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Int J Health Policy Manag. 2013 Jul 11;1(2):91-3. doi: 10.15171/ijhpm.2013.14. eCollection 2013 Aug.

Buying health: the costs of commercialism and an alternative philosophy.

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1
Center for Biomedical Ethics and Society, Vanderbilt University, Nashville, USA.
2
Simple Health Change, Nashville, USA.

Abstract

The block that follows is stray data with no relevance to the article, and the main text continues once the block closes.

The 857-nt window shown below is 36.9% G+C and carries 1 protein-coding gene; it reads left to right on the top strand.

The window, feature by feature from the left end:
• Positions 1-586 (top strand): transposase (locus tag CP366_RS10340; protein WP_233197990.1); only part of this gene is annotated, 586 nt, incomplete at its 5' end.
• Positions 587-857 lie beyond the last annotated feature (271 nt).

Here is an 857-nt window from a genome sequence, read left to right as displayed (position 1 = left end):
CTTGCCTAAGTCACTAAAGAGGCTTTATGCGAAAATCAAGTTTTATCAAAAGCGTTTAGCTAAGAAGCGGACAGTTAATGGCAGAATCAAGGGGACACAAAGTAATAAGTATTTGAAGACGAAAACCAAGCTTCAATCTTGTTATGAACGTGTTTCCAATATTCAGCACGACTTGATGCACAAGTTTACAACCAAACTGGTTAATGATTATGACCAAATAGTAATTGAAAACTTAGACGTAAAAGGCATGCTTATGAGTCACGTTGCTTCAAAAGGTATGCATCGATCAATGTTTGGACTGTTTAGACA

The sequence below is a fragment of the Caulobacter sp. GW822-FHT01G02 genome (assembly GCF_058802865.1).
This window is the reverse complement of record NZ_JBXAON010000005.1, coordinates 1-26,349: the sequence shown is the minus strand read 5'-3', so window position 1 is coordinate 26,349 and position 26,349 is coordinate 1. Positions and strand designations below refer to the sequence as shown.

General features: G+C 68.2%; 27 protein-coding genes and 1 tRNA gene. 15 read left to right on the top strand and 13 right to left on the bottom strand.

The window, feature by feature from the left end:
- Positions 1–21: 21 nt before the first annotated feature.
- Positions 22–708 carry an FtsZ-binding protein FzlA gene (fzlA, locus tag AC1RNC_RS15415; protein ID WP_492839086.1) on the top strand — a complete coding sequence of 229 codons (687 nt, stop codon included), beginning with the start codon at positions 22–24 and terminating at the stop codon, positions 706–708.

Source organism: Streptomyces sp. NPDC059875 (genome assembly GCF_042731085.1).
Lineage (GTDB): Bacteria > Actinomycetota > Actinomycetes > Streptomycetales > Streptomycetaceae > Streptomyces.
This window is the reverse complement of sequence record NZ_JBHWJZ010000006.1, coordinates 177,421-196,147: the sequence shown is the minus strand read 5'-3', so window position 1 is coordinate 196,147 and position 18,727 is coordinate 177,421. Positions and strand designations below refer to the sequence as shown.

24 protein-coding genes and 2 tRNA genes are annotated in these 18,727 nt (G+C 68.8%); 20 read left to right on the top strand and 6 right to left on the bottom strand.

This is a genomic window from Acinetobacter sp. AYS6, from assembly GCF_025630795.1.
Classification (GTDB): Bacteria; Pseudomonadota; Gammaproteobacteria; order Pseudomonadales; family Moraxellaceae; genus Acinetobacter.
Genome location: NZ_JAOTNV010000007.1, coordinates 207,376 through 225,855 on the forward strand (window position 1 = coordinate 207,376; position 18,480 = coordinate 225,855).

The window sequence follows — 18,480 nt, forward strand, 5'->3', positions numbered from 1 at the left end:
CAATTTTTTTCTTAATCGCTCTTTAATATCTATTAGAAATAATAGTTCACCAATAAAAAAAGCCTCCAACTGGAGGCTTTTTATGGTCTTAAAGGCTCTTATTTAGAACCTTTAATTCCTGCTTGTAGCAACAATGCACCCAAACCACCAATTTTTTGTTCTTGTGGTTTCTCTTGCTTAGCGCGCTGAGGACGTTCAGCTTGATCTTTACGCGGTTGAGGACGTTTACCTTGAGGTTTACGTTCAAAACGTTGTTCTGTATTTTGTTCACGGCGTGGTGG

This paper argues that commercial forces have steadily encroached into our understanding of medicine and health in modern industrial societies. The impact on the delivery of personal medical services and on common ideas about food and nutrition is profound and largely deleterious to public health. A key component of commercialization is reductionism of medical services, health products and nutritional components into small, marketable units. This reductive force makes both medical services and nutritional components more costly and is corrosive to more holistic concepts of health. We compare commercial and holistic approaches to nutrition in detail and offer an alternative philosophy. Adopting this alternative will require sound public policies that rely less on marketing as a distribution system and that enfranchise individuals to be reflective on their use of medical services, their food and nutrition choices, and their larger health needs.

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